A string of bomb attacks hit across mostly government-controlled areas of Syria on Monday, killing at least 23 people and wounding dozens more, state media said.
The blasts hit government-held Tartus and Homs, as well as Hasakeh, which is mostly controlled by Kurdish forces but where the regime maintains a presence.
State media said at least 11 people had been killed and 45 injured in a double bomb attack just outside the city of Tartus, in the coastal province of the same name, which is a stronghold of President Bashar al-Assad?s government.
?Two terrorist blasts on Arzuna bridge, the first a car bomb and the second a suicide bomber who detonated his explosive belt when people gathered to help the wounded,? state television said.
Tartus has been largely spared the worst violence of Syria?s conflict since it began with anti-government protests in March 2011.
It has become a refuge for many Syrians fleeing violence that has displaced over half the country?s population.
State media also reported eight people killed in a bombing in Hasakeh, in the northeast of the country.
The Syrian Observatory for Human Rights, a Britain-based monitor, said the blast hit a checkpoint belonging to the Kurdish Asayesh security forces.
Hasakeh city has been regularly targeted by the Islamic State group, including in July, when a motorcycle bomber killed at least 16 people outside a bakery in the city.
Monday?s bombings came after advances by Turkish forces and allied Syrian rebels expelled IS from the last stretch of the Syrian-Turkish border under their control.
The jihadist group has been losing ground to both an alliance of Kurdish and Arab fighters known as the Syrian Democratic Forces and, more recently, a Turkish offensive involving rebels loyal to Ankara.
? ?Simultaneous? attacks ?
In central Homs city, state media said at least three people were killed in a car bomb at the entrance to the Al-Zahraa neighbourhood, whose residents mostly belong to the same Alawite sect as Assad.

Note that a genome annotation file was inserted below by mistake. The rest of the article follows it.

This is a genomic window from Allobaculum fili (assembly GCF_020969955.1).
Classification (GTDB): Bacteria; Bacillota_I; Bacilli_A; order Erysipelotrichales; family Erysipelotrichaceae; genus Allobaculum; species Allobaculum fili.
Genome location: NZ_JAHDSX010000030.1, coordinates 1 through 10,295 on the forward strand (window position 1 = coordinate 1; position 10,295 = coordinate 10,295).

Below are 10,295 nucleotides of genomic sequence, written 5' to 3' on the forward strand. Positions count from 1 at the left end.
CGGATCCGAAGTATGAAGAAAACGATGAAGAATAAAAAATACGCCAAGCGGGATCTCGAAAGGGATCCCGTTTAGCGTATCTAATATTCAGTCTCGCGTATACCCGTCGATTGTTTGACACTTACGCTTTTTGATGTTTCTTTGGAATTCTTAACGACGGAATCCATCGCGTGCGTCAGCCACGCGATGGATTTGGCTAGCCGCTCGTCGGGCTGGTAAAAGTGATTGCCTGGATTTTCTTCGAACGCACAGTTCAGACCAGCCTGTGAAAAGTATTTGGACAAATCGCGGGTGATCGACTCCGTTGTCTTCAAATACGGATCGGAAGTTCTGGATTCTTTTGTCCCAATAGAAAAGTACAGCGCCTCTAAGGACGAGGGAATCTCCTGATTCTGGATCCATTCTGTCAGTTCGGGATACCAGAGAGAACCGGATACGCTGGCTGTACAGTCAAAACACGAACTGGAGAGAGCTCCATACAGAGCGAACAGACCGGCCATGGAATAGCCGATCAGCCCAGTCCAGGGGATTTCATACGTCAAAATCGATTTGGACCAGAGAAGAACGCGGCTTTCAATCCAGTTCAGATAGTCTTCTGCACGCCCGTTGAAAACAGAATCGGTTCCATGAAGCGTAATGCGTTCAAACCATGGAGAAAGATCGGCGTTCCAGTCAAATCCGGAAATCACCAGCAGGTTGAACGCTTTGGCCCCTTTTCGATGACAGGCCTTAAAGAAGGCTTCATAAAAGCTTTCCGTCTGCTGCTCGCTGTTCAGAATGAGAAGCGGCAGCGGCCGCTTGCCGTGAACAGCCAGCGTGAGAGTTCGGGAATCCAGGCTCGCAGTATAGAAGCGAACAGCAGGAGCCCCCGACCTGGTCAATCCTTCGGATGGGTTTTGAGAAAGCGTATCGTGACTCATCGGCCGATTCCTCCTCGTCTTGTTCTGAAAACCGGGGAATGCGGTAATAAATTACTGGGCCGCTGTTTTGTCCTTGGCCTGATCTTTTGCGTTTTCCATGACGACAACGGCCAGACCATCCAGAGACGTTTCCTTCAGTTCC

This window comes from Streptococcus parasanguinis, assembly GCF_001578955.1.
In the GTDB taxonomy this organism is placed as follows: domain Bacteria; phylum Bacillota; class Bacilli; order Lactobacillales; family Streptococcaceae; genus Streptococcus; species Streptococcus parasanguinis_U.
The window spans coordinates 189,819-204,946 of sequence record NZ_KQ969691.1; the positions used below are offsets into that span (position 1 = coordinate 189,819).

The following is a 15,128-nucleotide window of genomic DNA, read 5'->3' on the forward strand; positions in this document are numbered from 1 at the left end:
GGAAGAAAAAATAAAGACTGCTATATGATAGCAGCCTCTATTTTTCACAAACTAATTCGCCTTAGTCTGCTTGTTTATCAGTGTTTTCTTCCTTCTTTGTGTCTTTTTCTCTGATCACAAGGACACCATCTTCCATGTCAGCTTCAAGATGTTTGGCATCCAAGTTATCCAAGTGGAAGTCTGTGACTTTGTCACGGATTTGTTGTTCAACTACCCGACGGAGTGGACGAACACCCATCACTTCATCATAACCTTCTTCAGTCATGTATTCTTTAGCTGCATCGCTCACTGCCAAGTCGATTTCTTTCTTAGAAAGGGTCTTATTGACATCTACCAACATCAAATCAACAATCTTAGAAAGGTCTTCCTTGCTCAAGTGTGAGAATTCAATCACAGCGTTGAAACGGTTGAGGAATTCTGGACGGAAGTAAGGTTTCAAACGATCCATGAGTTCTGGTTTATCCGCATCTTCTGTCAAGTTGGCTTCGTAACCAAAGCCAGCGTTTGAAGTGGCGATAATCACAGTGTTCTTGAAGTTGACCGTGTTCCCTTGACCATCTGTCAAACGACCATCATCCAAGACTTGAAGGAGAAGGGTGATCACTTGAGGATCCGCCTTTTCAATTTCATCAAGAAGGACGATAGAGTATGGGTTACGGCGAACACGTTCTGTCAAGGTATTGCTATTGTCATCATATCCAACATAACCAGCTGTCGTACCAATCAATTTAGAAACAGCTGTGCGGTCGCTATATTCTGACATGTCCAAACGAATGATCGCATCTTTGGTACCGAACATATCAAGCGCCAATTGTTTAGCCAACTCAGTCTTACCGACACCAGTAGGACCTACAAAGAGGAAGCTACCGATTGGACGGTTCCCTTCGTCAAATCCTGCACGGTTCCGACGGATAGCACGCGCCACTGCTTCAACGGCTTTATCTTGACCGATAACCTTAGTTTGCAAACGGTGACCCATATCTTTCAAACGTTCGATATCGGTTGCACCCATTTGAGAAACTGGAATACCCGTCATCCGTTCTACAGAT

Al-Zahraa has also been regularly targeted in bomb attacks, including a devastating double bomb blast in February that killed 57 people and was claimed by IS.
State television broadcast images from the aftermath of the blast in Homs, showing rubble strewn on the streets and smoke rising from the charred remains of vehicles.
Another bomb attack was also reported on the Al-Sabura road west of the capital Damascus, with state media saying one person had been killed and three injured in that bombing.
The Observatory said that attack targeted a checkpoint and gave a toll of three dead.
Observatory director Rami Abdel Rahman said the blasts appeared to be coordinated.
?Clearly these attacks were simultaneous and they all targeted security posts,? he told AFP.
More than 290,000 people have been killed in Syria since March 2011, and millions displaced by the fighting.
Successive rounds of international negotiations aimed at find a political solution have failed to bear fruit, though US Secretary of State John Kerry and his Russian counterpart Sergei Lavrov are due to resume discussions on stemming the violence Monday.